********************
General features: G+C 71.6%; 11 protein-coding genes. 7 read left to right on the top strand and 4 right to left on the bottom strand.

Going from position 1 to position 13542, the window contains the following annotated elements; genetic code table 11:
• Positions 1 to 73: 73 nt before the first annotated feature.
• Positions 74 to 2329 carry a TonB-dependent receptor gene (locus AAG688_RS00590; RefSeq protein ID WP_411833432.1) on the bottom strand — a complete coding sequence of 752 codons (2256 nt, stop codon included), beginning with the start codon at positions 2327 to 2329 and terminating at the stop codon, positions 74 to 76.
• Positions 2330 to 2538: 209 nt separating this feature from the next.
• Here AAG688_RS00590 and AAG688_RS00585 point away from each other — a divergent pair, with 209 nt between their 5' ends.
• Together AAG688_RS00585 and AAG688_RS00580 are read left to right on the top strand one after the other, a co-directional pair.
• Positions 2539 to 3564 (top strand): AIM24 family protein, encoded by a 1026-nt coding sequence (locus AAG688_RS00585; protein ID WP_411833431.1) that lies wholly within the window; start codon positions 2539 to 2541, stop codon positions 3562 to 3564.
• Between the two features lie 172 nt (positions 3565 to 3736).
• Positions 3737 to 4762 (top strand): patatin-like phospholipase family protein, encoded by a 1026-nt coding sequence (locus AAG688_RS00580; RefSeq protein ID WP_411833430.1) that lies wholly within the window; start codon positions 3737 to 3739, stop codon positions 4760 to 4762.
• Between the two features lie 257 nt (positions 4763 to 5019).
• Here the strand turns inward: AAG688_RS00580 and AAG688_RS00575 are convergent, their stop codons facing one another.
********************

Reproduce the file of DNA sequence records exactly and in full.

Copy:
General features: G+C 71.6%; 11 protein-coding genes. 7 read left to right on the top strand and 4 right to left on the bottom strand.

Going from position 1 to position 13542, the window contains the following annotated elements; genetic code table 11:
• Positions 1 to 73: 73 nt before the first annotated feature.
• Positions 74 to 2329 carry a TonB-dependent receptor gene (locus AAG688_RS00590; RefSeq protein ID WP_411833432.1) on the bottom strand — a complete coding sequence of 752 codons (2256 nt, stop codon included), beginning with the start codon at positions 2327 to 2329 and terminating at the stop codon, positions 74 to 76.
• Positions 2330 to 2538: 209 nt separating this feature from the next.
• Here AAG688_RS00590 and AAG688_RS00585 point away from each other — a divergent pair, with 209 nt between their 5' ends.
• Together AAG688_RS00585 and AAG688_RS00580 are read left to right on the top strand one after the other, a co-directional pair.
• Positions 2539 to 3564 (top strand): AIM24 family protein, encoded by a 1026-nt coding sequence (locus AAG688_RS00585; protein ID WP_411833431.1) that lies wholly within the window; start codon positions 2539 to 2541, stop codon positions 3562 to 3564.
• Between the two features lie 172 nt (positions 3565 to 3736).
• Positions 3737 to 4762 (top strand): patatin-like phospholipase family protein, encoded by a 1026-nt coding sequence (locus AAG688_RS00580; RefSeq protein ID WP_411833430.1) that lies wholly within the window; start codon positions 3737 to 3739, stop codon positions 4760 to 4762.
• Between the two features lie 257 nt (positions 4763 to 5019).
• Here the strand turns inward: AAG688_RS00580 and AAG688_RS00575 are convergent, their stop codons facing one another.